Men’s Basketball: Northwestern can’t compete with Iowa on the glass


Meghan White/Daily Senior Staffer

Senior guard Reggie Hearn goes up for a shot. Hearn scored 19 points and pulled down 10 rebounds, notching a double-double in his final game in purple.

Northwestern knew it would have issues on the glass after Jared Swopshire went down.

The graduate student had the highest rebounding average for an NU player since Evan Eschmeyer in 1999. However, the Wildcats’ woes on the board came back to haunt them in the Big Ten Tournament.

Iowa outrebounded NU 48-31, including grabbing 19 offensive rebounds in the 73-59 win. The worst performance from the Cats came in the opening minutes of the game when Hawkeyes forward Melsahn Basabe grabbed seven boards and helped stake Iowa to an 11-0 lead.

“We defended pretty decently,” coach Bill Carmody said. “Our rebounding is part of defense and they just got way too many offensive rebounds.”

The early offensive rebounds piled up for the Hawkeyes and helped them establish their dominance in the game. Iowa scooped up four offensive rebounds before NU scored its first bucket, but only one translated into points for the Hawkeyes. Many of the early rebounds came nearly uncontested, which frustrated coach Bill Carmody during the game.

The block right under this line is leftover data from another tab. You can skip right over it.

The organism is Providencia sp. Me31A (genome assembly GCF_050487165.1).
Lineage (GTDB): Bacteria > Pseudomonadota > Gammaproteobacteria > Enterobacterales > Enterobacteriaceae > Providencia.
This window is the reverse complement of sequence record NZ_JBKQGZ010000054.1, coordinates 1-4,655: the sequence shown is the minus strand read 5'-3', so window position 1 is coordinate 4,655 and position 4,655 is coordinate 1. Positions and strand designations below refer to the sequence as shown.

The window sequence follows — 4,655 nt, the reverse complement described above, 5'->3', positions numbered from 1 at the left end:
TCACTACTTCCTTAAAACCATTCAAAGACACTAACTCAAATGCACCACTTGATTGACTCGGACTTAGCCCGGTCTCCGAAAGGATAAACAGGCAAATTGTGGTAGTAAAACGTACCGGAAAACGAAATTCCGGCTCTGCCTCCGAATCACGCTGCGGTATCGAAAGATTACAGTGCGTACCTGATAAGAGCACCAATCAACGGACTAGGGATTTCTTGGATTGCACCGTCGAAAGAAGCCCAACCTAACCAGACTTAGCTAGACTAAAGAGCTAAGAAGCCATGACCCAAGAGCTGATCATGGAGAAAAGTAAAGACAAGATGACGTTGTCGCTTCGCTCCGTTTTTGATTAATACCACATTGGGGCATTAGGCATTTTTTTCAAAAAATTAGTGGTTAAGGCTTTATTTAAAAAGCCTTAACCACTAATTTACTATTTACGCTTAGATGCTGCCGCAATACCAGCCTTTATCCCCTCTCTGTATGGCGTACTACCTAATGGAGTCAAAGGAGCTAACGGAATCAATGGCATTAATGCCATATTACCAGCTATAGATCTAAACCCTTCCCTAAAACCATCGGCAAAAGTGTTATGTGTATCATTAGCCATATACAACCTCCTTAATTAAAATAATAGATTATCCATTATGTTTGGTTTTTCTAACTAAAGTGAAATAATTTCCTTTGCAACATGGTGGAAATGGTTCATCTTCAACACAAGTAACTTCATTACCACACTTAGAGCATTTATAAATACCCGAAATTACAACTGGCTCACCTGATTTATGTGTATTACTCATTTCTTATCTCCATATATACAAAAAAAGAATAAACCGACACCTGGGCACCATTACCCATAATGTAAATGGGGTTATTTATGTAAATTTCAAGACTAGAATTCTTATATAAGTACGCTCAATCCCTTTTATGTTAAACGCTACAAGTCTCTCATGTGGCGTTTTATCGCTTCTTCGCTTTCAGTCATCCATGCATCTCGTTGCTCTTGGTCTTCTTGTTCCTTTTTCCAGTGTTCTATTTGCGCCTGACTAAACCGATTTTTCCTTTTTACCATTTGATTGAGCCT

The second half was a completely different story. The Cats got more hands onto loose balls and rebounds, but Iowa still picked up 11 offensive rebounds in the second half. Most of those boards came late in the game, when the Cats were trying to claw back into the contest.

The two presences on the inside for NU were senior guard Reggie Hearn and freshman center Alex Olah. The pair combined for more than half of NU’s rebounds and was very physical on the glass. Hearn led the team in rebounds for the second game in a row, finishing with 10 rebounds for his third career double-double in the loss. He said he feels like he’s the second-biggest man on the floor at times, and as a result he has improved his rebounding.

“I realize it’s something I have to do,” Hearn said. “I just have to rebound if we want to win. Our rebounding margin was -17 so we didn’t do nearly well enough in that department.”

Hearn had eight rebounds in the second half alone and grabbed the only two offensive rebounds the Cats had the entire stanza. He was able to convert both of them into points despite drawing a crowd of defenders after soaring for the boards.

Olah has turned a corner in recent weeks, and it showed Thursday night. Olah’s seven rebounds were the third-most he has had this season and his most since Swopshire was hurt.

Iowa coach Fran McCaffrey chalked up the rebounding advantage to the smaller lineup NU put out on the floor. Carmody said he went small because freshman forward Kale Abrahamson struggled with the physical nature of the game early on.

“He was putting a team on the floor that was going to be hard to guard,” McCaffrey said. “He had four guards out there a good portion of the second half and he was driving a little bit more. … We were substantially bigger at times.”